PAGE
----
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Milwaukee Leaders Stand In Solidarity With Sexual Assault Victims For Denim Day

Students Speaks Out Against Rape on Denim Day
David McNew
/
Getty Images
A woman looks at blue jeans with messages challenging misconceptions about sexual violence, hung by the UCLA Clothesline Project, on the University of California Los Angeles campus during Denim Day April 21, 2004.

Every 73 seconds, a person in the United States is sexually assaulted. Before the age of 18, approximately one in four girls and one in six boys are sexually assaulted. That’s according to TeAngelo Cargile, injury and violence prevention coordinator of Milwaukee’s Health Department.

On Wednesday, Cargile emphasized the importance of sexual assault awareness at a Denim Day commemoration event. He also announced a federal grant that will inject money into the city to better respond to domestic violence and sexual assault, especially among Milwaukee's youth.

"This grant will allow us in partnership with UMOS as our victim service provider, Fresh Start and Community Advocates to make significant change in these areas," Cargile said.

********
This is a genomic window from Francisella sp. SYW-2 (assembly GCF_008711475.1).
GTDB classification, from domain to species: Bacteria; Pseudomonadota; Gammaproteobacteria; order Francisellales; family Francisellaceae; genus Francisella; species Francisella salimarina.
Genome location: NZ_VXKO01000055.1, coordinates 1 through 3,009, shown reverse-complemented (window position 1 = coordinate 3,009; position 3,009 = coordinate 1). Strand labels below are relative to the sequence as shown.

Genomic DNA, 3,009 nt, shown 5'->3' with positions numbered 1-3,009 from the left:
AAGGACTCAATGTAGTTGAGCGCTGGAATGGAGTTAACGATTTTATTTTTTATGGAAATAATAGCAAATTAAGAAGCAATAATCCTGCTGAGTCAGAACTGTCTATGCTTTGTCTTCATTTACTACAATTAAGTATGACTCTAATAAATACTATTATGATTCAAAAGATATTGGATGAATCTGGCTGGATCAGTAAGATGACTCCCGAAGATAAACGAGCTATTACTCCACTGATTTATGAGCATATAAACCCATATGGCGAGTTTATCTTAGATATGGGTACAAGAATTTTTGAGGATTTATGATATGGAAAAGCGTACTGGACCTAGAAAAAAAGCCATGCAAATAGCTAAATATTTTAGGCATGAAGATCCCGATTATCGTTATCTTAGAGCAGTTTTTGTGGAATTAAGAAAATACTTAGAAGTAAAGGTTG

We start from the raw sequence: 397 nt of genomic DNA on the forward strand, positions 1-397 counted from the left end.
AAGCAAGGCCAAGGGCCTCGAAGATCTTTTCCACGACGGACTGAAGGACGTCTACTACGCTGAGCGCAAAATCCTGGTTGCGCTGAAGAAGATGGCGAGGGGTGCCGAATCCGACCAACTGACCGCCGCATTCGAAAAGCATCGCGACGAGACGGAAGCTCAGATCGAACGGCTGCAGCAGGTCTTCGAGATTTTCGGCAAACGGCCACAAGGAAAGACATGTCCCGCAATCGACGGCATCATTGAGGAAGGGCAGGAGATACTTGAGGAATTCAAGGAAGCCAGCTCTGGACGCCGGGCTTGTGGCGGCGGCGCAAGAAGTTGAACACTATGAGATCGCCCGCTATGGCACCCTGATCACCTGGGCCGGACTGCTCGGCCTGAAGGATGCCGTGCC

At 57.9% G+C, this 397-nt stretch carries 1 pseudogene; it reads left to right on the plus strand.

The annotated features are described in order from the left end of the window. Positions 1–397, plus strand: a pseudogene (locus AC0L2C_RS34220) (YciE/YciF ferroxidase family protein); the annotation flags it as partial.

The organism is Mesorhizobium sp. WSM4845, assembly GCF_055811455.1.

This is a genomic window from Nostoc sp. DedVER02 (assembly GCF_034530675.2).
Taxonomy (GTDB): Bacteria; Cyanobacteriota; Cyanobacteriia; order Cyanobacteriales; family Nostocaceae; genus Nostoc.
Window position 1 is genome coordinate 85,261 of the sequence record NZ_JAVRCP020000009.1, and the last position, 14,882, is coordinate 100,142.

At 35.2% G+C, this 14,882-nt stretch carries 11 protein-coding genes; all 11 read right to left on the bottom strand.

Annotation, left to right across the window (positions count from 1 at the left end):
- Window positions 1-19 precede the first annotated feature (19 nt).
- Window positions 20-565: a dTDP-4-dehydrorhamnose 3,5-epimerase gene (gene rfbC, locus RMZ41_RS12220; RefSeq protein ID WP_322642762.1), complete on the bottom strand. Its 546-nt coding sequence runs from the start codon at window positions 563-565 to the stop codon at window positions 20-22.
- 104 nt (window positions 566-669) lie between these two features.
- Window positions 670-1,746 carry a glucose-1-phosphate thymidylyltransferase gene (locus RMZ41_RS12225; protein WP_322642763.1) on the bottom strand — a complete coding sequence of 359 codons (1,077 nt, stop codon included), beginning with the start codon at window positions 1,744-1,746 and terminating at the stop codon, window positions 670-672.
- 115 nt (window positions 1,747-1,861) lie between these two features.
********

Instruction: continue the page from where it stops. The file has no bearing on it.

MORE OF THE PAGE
Speaking at a virtual event to support sexual assault survivors, Cargile was joined by Kathy Flores, a statewide anti-violence program director for Diverse and Resilient. The nonprofit serves the LGBTQ community. According to Flores, the rates of sexual violence against transgender people in Milwaukee are higher than the national average.

"LGBTQ community members, specifically transgender community members, face higher rates of poverty, homelessness, community stigma, and all of that places them at a higher risk for sexual assault," Flores said.

Denim Day became an international day of sexual assault awareness more than 20 years ago and yesterday marked its 10 year anniversary in Milwaukee.

Mayor Tom Barrett, who was also present at the event, shared Denim Day’s history: "This [day] came out of a court case where a woman who was a victim of sexual violence, ultimately did not see justice, because a judge decided that because of the clothes that she was wearing that ... she must have been invading some type of sexual advance. Obviously, that is not the case."

The case sparked international backlash and women government representatives wore denim to protest the ruling. Today, wearing jeans on Denim Day is a way to to show support for sexual assault survivors. Denim Day takes place on the last Wednesday of April, which is Sexual Assault Awareness Month.

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